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sea-coast, where he was found by shepherds, who seeing a swan descending upon him, called him Cycnus. When he had grown up to manhood, he became king of Colonae in Troas, and married Procleia, the daughter of Laomedon or of Clytius (Paus. x. 14. § 2), by whom he became the father of Tenes and Hemithea. Dictys Cretensis (ii. 13) mentions different children. After the. death of Procleia, he married Philonome, a daughter of Crangasus, who fell in love with Tenes, her stepson, and not being listened to by him calumniated him, so that Cycnus in his anger threw his son together with Hemithea in a chest into the sea. According to others Cycnus himself leaped into the sea. (Virg. Aen. ii. 21.) Afterwards, when Cycnus learned the truth respecting his wife's conduct, he killed Philonome and went to his son, who had landed in the island of Tenedos, and had become king there. According to some traditions, Tenes did not allow his father to land, but cut off the anchor. (Conon, Narrat. 28; Paus. x. 14. § 2.) In the war of the Greeks against Troy, both Cycnus and Tenes assisted the Trojans, but both were slain by Achilles. As C}rcnus could not be wounded by iron, Achilles strangled him with the thong of his helmet, or by striking him with a stone. (Comp. Diod. v. 83; Strab. xiii. p. 604; Schol. ad T/teocrit. xvi. 49; Diet. Cret. ii. 12, &c.; Ov. Met. xii. 144.) Ovid adds, that the body of Cycnus disappeared and was changed into a swan, when Achilles came to take away his armour.
3. A son of Ares and Pelopia, challenged Heracles to single combat at Itone, and was killed in the contest. (Apollod. ii. 7. § 7 ; Hesiod. Scut. Here. 345, where Cycnus is a son-in-law of Ceyx, to whom Heracles is going.)
4. A son of Ares and Pyrene, was likewise killed by Heracles in single combat. (Apollod. ii. 5. § 11 ; Schol. ad Find. 01. xi. 19.) At his death he was changed by his father Ares into a swan. (Eustath. ad Horn. p. 254.) The last two personages are often confounded with each other, on account of the resemblance existing between the stories about them. (Schol. ad Find. OL ii. 147, ad AristopJi. Ran. 963; Hygin. Fab. 31; Athen. ix. p. 393.)
5. A son of Sthenelus, king of the Ligurians, and a friend and relation of Phaeton. He was the father of Cinyras and Cupauo. While he was lamenting the fate of Phaeton on the banks of the Eridanus, he was metamorphosed by Apollo into a swan, and placed among the stars. (Ov. Met. ii. 366, &c.; Paus. i. 30. § 3; Serv. ad Aen. x. 189.) A sixth personage of the name of Cycnus is men tioned by Hyginus. (Fab. 97.) [L. S.]
CYDAS (KuSas), appears to have been a common name at Gortyna in Crete. It is written in various ways in MSS., but Cydas seems to be the most correct form. (See Drakenborch, ad Liv. xxxiii. 3, xliv. 13.)
1. The commander of 500 of the Cretan Gorty-nii, joined Quinctius Flamininus in Thessaly in b. c. 197. (Liv. xxxiii. 3.) This Cydas may be the same as the Cydas, the son of Antitalces, who was cosmus or supreme magistrate at Gortyna, when a Roman embassy visited the island about B. c. 184, and composed the differences which existed between the inhabitants of Gortyna and Cnossus. (Polyb. xxxiii. 15.)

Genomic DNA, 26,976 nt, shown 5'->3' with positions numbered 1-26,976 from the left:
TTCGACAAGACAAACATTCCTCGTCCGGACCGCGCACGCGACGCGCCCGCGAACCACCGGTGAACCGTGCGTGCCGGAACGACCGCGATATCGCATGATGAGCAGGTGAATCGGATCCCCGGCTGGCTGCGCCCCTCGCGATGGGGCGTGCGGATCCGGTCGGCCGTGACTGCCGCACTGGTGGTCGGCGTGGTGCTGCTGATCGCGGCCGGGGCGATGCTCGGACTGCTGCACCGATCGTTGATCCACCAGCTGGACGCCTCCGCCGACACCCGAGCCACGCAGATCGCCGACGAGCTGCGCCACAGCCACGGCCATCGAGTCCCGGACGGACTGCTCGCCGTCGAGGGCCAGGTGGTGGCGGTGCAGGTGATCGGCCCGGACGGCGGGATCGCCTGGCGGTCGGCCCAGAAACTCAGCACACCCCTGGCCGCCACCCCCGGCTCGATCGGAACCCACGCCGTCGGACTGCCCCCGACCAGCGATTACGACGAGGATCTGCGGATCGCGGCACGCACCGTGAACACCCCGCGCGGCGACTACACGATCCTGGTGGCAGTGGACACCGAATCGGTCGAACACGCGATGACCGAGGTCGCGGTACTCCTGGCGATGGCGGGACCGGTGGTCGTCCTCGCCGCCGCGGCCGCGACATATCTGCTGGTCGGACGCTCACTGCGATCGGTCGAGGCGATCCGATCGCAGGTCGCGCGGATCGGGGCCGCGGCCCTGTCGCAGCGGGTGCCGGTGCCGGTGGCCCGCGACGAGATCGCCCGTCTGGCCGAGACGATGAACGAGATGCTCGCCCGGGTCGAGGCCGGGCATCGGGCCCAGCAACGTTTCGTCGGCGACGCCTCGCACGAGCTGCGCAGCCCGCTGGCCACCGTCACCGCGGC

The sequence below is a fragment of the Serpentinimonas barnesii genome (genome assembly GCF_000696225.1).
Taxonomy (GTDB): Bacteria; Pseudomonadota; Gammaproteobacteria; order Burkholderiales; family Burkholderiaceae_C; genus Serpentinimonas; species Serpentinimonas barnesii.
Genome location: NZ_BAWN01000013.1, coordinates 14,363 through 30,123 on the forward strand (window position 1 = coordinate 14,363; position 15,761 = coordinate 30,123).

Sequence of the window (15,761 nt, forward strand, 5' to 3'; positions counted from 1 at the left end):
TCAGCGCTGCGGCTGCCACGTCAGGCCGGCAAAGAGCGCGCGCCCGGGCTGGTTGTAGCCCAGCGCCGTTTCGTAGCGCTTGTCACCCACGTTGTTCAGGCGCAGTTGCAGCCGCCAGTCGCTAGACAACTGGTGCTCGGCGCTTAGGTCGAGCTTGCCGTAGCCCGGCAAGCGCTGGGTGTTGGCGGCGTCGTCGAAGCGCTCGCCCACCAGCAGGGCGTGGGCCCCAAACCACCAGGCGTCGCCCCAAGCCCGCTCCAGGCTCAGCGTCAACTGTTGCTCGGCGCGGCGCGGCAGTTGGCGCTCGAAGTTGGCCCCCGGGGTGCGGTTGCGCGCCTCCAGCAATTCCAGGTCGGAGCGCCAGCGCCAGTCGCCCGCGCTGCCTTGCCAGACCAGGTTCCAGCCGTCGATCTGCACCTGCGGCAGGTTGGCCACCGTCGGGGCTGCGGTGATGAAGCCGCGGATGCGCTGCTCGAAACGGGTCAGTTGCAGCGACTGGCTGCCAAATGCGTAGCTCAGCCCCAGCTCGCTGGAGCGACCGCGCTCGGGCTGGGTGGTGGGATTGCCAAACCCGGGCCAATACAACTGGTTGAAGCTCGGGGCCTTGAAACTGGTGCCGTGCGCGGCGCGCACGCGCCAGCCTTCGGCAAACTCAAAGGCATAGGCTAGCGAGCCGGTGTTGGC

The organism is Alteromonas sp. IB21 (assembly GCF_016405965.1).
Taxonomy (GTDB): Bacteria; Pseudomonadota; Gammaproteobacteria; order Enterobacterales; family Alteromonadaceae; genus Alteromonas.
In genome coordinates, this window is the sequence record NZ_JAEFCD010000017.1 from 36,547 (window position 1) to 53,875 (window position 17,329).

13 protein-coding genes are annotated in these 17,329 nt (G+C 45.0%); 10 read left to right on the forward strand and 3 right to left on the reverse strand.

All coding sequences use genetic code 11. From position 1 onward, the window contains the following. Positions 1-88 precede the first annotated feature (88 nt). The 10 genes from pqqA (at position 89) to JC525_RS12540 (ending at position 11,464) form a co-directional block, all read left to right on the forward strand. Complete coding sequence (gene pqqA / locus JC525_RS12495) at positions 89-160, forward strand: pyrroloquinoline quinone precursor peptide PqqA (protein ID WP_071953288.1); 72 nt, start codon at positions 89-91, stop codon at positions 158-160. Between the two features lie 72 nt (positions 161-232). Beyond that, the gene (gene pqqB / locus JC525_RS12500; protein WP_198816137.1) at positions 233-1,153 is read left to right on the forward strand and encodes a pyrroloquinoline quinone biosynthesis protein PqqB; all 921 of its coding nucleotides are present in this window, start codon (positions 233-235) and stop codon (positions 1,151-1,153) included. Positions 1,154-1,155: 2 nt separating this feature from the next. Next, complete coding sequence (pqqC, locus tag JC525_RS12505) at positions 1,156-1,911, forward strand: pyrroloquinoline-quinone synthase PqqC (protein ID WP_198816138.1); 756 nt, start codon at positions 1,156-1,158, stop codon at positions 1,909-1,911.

2. A Cretan, the friend of Emnenes, who attempted to negotiate a peace between Eumenes
and Antiochus in b. c. 168 (Liv. xliv. 13, 24% may perhaps be the same as No. 1.
CYDIAS (KuSfas). 1. An Athenian orator, a contemporary of Demosthenes, of whom Aristotle (Rhet. ii. 6. § 24) mentions an oration irepl ttjs ^d/iiov KXripovxias, which Ruhnken refers to the Athenian colony which was sent to Samoa in b. c. 352 (Dionys. JDeinarcJi. p, 118), so that the oration of Cydias would have been delivered in that year. (Ruhnken, Hist. Grit. Oral. Grdec. p. Ixxiv.)
2. One of the early Greek poets whom Plutarch (de Fac. in Orb. Lun. p. 931, e.) classes together with Mimnermus and Archilochus. Whether he is the same as the author of a song which was very popular at Athens in the time of Aristo phanes, who however is called by the Scholiast (ad Nub. 966) Cydides of Hermione, is uncertain. (Plat. Charm, p. 155, d.; Schneidewin, Delectus Po'Ct. Iamb, et Melic. Grace, p. 375, &c. ; Bergk, Poet. Lyr. Graeci, p. 837.) [L. S.]
CYDIAS, a celebrated painter from the island of Cythnus, b. c. 364, whose picture of the Argonauts was exhibited in a porticus by Agrippa at Rome. (Eustath. ad Dionys. Periey. 526.; Plin. H. N. xxxv. 40. § 26 ; Dion Cass. liii. 27; Uiiichs, BescJir. der Stadt. Rom. iii. 3. p. 114.) [L. U.]
t CYDIPPUS (Krfftmros) of Mantineia, is men tioned by Clemens of Alexandria (Strom. i. p. 132) among those who had written on inventions (irepl €ifynj/uaTcoj'); but nothing further is known about him. [L. S.]
CYDON (KuBwv), the founder of the town of Cydonia in Crete. According to a tradition of Tegea, he was a son of Tegeates or of Hermes by Acacallis, the daughter of Minos, whereas others described him as a son of Apollo by Acacallis. (Paus. viii. 53. § 2; Steph. Byz. s. v. KuSowa ; Schol. ad Apollon. Rhod. iv. 1491.) [L. S.]
CYLLARUS (Ku'AAapos), a beautiful centaur, who was married to Hylonome, and was killed at the wedding feast of Peirithous. (Ov. Met. xii. 393, &c.) The horse of Castor was likewise called Cyllarus. (Virg. Georg. iii. 90; Val. Flacc. i. 426; Suidas, s. v.) [L. S.]
CYLLENIUS (KvAA?fcm), a surname of Her mes, which he derived from mount Cyllene in Arcadia, where he had a temple (Paus. viii. 17. § 1), or from the circumstance of Maia having given birth to him on that mountain. (Virg. Aen. viii. 139, &c.) [L. S.]
CYLLENIUS (KvAtofwos), the author of two epigrams in the Greek Anthology (Brunck, Anal. ii. p. 282; Jacobs, ii. p. 257), of whom nothing more is known. His name is spelt differently in